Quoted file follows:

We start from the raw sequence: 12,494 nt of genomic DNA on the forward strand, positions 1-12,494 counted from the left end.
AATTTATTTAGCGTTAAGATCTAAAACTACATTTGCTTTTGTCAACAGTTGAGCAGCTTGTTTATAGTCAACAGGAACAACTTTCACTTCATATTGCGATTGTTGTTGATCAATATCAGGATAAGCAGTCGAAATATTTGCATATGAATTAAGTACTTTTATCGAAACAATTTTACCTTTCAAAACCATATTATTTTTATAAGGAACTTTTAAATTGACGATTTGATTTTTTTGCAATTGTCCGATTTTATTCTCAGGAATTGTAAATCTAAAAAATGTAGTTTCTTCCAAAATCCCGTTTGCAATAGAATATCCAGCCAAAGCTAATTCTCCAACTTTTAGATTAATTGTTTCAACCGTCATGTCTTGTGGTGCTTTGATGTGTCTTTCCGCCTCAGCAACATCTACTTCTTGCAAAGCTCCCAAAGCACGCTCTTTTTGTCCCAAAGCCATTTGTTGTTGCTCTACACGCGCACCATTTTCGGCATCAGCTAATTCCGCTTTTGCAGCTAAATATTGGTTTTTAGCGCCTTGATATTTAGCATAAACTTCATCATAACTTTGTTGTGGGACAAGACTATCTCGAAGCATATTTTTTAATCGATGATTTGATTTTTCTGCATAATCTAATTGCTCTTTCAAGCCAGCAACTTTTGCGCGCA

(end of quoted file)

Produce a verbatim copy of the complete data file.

We start from the raw sequence: 12,494 nt of genomic DNA on the forward strand, positions 1-12,494 counted from the left end.
AATTTATTTAGCGTTAAGATCTAAAACTACATTTGCTTTTGTCAACAGTTGAGCAGCTTGTTTATAGTCAACAGGAACAACTTTCACTTCATATTGCGATTGTTGTTGATCAATATCAGGATAAGCAGTCGAAATATTTGCATATGAATTAAGTACTTTTATCGAAACAATTTTACCTTTCAAAACCATATTATTTTTATAAGGAACTTTTAAATTGACGATTTGATTTTTTTGCAATTGTCCGATTTTATTCTCAGGAATTGTAAATCTAAAAAATGTAGTTTCTTCCAAAATCCCGTTTGCAATAGAATATCCAGCCAAAGCTAATTCTCCAACTTTTAGATTAATTGTTTCAACCGTCATGTCTTGTGGTGCTTTGATGTGTCTTTCCGCCTCAGCAACATCTACTTCTTGCAAAGCTCCCAAAGCACGCTCTTTTTGTCCCAAAGCCATTTGTTGTTGCTCTACACGCGCACCATTTTCGGCATCAGCTAATTCCGCTTTTGCAGCTAAATATTGGTTTTTAGCGCCTTGATATTTAGCATAAACTTCATCATAACTTTGTTGTGGGACAAGACTATCTCGAAGCATATTTTTTAATCGATGATTTGATTTTTCTGCATAATCTAATTGCTCTTTCAAGCCAGCAACTTTTGCGCGCA